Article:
Properties

A property is a value used by an object. It can be modified or read using the Dali::Handle::GetProperty() or Dali::Handle::SetProperty() functions.

The difference between properties and ordinary C++ member variables is that a property can be dynamically added to or removed from an existing object at runtime, enabling more flexible, script-like programming with DALi.

The Dali::Handle class (in mobile and wearable applications) provides functions to manage properties. Because of this, the DALi classes that inherit from the Dali::Handle class (most of classes that you use) have a number of predefined properties and can have any number of user-defined custom properties.

Accessing Property Values

Property values of an object can usually be accessed in 2 ways: by its class member functions or by property getters and setters (GetProperty() and SetProperty() function of the Dali::Handle class).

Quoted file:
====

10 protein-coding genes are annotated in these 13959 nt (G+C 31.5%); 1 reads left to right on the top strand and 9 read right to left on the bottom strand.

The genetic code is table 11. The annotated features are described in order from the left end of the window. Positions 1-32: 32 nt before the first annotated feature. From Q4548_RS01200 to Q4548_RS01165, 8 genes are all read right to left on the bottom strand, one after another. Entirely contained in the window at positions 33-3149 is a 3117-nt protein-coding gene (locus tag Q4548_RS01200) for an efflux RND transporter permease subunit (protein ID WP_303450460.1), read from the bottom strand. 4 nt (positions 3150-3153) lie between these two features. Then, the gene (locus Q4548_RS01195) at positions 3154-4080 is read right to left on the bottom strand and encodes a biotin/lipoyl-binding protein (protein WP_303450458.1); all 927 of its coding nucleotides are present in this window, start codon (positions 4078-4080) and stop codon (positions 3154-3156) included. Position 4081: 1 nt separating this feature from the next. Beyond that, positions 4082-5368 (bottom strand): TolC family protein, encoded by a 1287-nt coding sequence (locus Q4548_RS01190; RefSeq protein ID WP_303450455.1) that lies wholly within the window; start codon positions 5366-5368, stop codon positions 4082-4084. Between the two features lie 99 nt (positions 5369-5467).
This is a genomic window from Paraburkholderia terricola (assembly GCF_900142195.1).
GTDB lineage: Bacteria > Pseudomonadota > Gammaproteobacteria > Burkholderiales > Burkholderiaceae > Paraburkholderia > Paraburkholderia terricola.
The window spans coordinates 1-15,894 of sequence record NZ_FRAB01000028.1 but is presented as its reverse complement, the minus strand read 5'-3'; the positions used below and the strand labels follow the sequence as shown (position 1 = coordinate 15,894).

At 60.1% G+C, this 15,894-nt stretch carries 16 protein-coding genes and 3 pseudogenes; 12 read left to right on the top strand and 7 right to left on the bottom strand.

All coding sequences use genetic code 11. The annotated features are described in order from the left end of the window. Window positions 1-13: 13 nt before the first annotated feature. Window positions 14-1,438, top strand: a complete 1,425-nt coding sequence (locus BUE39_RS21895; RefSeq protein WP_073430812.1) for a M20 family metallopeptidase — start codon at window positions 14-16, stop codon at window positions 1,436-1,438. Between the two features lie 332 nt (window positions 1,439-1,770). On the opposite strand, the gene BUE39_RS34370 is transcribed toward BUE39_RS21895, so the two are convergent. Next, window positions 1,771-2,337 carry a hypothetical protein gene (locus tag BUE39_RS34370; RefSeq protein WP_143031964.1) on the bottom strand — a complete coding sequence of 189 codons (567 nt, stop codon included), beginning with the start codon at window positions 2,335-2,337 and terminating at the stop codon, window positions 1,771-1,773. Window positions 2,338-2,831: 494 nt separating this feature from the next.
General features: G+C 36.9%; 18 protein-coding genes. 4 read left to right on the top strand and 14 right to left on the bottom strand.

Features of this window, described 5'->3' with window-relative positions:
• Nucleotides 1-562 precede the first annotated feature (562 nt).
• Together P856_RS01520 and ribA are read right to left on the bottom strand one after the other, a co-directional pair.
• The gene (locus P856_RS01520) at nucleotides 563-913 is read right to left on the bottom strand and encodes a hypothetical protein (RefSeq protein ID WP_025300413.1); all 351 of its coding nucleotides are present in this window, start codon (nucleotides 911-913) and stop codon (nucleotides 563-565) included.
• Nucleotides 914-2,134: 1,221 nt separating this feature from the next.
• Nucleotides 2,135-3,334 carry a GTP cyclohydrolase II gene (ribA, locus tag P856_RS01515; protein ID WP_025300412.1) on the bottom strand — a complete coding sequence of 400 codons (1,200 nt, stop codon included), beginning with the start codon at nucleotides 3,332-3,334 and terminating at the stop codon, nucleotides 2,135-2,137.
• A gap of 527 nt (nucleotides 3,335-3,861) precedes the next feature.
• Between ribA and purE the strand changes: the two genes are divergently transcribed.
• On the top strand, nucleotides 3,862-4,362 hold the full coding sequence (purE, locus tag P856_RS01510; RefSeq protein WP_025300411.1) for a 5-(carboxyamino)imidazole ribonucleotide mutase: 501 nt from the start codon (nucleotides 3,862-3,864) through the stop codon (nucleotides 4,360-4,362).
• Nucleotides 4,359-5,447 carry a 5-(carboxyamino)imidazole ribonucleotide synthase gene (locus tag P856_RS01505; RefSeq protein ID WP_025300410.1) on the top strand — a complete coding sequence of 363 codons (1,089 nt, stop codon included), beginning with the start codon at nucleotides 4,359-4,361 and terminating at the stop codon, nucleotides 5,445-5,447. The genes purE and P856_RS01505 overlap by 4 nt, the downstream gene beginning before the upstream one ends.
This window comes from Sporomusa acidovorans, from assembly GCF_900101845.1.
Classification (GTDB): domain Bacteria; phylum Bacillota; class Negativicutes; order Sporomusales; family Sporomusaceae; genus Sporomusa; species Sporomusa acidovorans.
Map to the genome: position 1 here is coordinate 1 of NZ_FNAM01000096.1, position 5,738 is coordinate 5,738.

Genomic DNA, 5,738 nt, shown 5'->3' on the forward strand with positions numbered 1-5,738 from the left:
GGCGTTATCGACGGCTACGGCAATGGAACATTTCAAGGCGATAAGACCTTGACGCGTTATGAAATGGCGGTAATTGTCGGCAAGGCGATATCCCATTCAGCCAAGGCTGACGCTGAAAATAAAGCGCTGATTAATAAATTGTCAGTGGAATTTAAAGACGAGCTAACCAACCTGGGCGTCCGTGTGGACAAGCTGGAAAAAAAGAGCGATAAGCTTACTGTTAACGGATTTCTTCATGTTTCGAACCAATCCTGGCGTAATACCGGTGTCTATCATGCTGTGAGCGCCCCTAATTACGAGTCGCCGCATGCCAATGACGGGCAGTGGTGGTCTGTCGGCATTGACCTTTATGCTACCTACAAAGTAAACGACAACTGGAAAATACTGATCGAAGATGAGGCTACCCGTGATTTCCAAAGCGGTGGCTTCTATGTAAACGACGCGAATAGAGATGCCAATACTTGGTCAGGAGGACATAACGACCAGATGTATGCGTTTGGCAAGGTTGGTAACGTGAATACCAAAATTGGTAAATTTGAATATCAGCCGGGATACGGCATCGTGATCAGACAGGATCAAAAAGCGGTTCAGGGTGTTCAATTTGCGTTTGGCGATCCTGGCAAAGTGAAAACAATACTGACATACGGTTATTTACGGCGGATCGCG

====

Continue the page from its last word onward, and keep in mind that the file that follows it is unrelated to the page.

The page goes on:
For example, the following table lists the predefined properties of the Dali::Actor class (in mobile and wearable applications).

Table: Dali::Actor properties

Property index (enumeration) Member functions
Dali::Actor::POSITION Dali::Actor::GetCurrentPosition() / SetPosition()
Dali::Actor::ORIENTATION Dali::Actor::GetCurrentOrientation() / SetOrientation()
Dali::Actor::SIZE Dali::Actor::GetCurrentSize() / SetSize()
Dali::Actor::COLOR Dali::Actor::GetCurrentColor() / SetColor()
Dali::Actor::NAME Dali::Actor::GetName() / SetName()

You can access the properties in both ways:

Actor actor = Actor::New();
actor.SetName( "test actor" );